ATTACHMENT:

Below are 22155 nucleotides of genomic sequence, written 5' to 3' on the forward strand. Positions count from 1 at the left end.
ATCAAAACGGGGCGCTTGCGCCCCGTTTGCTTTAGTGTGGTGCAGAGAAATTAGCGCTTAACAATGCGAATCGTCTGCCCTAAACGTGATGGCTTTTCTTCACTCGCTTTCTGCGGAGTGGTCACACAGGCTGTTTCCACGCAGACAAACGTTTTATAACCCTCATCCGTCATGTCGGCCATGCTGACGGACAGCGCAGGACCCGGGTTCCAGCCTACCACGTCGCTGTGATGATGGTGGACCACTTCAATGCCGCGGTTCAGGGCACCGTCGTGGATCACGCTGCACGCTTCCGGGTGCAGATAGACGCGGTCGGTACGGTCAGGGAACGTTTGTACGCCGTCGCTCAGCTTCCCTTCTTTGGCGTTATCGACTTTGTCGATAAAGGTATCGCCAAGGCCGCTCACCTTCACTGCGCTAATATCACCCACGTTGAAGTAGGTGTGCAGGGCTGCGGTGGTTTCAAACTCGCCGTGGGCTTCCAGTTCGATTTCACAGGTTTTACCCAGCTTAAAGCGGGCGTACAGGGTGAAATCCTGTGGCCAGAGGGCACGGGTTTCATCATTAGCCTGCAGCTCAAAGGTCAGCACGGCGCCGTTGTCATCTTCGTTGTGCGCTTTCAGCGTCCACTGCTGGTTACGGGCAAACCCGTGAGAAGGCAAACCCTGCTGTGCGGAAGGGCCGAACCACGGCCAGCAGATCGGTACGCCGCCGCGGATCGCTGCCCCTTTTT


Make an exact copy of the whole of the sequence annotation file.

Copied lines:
Below are 22155 nucleotides of genomic sequence, written 5' to 3' on the forward strand. Positions count from 1 at the left end.
ATCAAAACGGGGCGCTTGCGCCCCGTTTGCTTTAGTGTGGTGCAGAGAAATTAGCGCTTAACAATGCGAATCGTCTGCCCTAAACGTGATGGCTTTTCTTCACTCGCTTTCTGCGGAGTGGTCACACAGGCTGTTTCCACGCAGACAAACGTTTTATAACCCTCATCCGTCATGTCGGCCATGCTGACGGACAGCGCAGGACCCGGGTTCCAGCCTACCACGTCGCTGTGATGATGGTGGACCACTTCAATGCCGCGGTTCAGGGCACCGTCGTGGATCACGCTGCACGCTTCCGGGTGCAGATAGACGCGGTCGGTACGGTCAGGGAACGTTTGTACGCCGTCGCTCAGCTTCCCTTCTTTGGCGTTATCGACTTTGTCGATAAAGGTATCGCCAAGGCCGCTCACCTTCACTGCGCTAATATCACCCACGTTGAAGTAGGTGTGCAGGGCTGCGGTGGTTTCAAACTCGCCGTGGGCTTCCAGTTCGATTTCACAGGTTTTACCCAGCTTAAAGCGGGCGTACAGGGTGAAATCCTGTGGCCAGAGGGCACGGGTTTCATCATTAGCCTGCAGCTCAAAGGTCAGCACGGCGCCGTTGTCATCTTCGTTGTGCGCTTTCAGCGTCCACTGCTGGTTACGGGCAAACCCGTGAGAAGGCAAACCCTGCTGTGCGGAAGGGCCGAACCACGGCCAGCAGATCGGTACGCCGCCGCGGATCGCTGCCCCTTTTT